The Food and Drug Administration (FDA) announced on Tuesday that it will be hosting a public meeting in November to discuss gender and sex differences in the effects of CBD and other cannabinoids.
In a notice set to be published in the Federal Register on Wednesday, FDA’s Office of Women’s Health announced the event, emphasizing that as interest in CBD and other derivatives of marijuana and hemp continues to grow, there’s a need to explore the science of these cannabinoids in the context of gender and sex. That’s particularly true when it comes to cannabis use among pregnant women, the agency said.
“Researchers, educators, clinicians, and patients may benefit from attending this multidisciplinary scientific conference on CBD and other cannabinoids,” FDA said. “Presentations will address patient and healthcare provider perspectives on CBD and other cannabinoid use, sex differences in the effects of CBD and other cannabinoids, use of CBD and other cannabinoids in pregnancy, and government agency perspectives on CBD research and evaluation.”
“FDA recognizes the significant public interest in cannabis and cannabis-derived compounds, particularly CBD. However, there are many unanswered questions about the science, safety, and quality of products containing CBD. The Agency is working on answering these questions through ongoing efforts including feedback from a FDA hearing and information and data gathering through a public docket.”
Today, @FDAWomen announced a scientific conference on 11/19 to discuss potential sex (biological) and gender (psychosocial) differences in use and responses to CBD & other cannabinoids. https://t.co/YQa7YhrAnW pic.twitter.com/f1Kk5T1TED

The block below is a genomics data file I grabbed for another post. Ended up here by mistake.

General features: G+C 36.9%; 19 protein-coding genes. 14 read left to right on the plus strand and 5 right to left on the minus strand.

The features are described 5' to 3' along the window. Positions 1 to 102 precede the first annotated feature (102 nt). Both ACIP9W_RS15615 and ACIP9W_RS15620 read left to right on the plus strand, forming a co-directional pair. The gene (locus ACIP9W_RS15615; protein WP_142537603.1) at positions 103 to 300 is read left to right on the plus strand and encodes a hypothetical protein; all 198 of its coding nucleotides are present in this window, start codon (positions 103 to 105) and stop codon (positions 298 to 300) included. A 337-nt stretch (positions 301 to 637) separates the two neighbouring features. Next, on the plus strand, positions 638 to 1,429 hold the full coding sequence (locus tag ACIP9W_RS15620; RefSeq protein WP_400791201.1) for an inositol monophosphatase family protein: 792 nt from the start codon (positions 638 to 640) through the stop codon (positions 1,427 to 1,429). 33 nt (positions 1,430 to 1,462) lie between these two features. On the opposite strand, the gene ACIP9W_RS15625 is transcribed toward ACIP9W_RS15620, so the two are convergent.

— Media Affairs (@FDAMedia) September 22, 2020
“Conditions for which CBD is often marketed, such as chronic pain, anxiety, depression, and sleep disturbances, are more prevalent in women than men,” FDA said in its Federal Register notice. “Therefore, consideration of issues pertaining to the safety of CBD products may be particularly important to address in women.”
Each session at the November event will include a question and answer component, the agency said.
FDA has been especially active in the cannabis space since hemp and its derivatives were federally legalized under the 2018 Farm Bill. Beyond developing regulations that could allow for the lawful marketing of CBD products, the agency recently held a separate meeting to help inform cannabis researchers and cultivators about opportunities to protect their proprietary information and promote studies into the plant.
It also recently submitted draft guidance on CBD enforcement to the White House Office of Management and Budget—a long-anticipated move that comes after hemp legalization.
The agency was mandated under appropriations legislation enacted late last year to provide an update on its regulatory approach to CBD, and it did so in March. The update stated that “FDA is currently evaluating issuance of a risk-based enforcement policy that would provide greater transparency and clarity regarding factors FDA intends to take into account in prioritizing enforcement decisions.”
FDA has been using enforcement discretion for CBD in the years since hemp became legal.
The agency has continued to issue warnings to cannabis businesses in certain cases—such as instances in which companies claimed CBD could treat or cure coronavirus—and provide public notices about recalls.
In July, FDA also submitted a report to Congress on the state of the CBD marketplace, and the document outlines studies the agency has performed on the contents and quality of cannabis-derived products that it has tested over the past six years.
Also that month, a congressional spending bill for FDA was released that includes a provision providing “funding to develop a framework for regulating CBD products.”
The agency is also actively looking to award a contract to help study CBD as the agency develops regulations for products containing the non-intoxicating cannabinoid.
Read the notice from FDA on the cannabis meeting below:
Photo by Sam Doucette on Unsplash.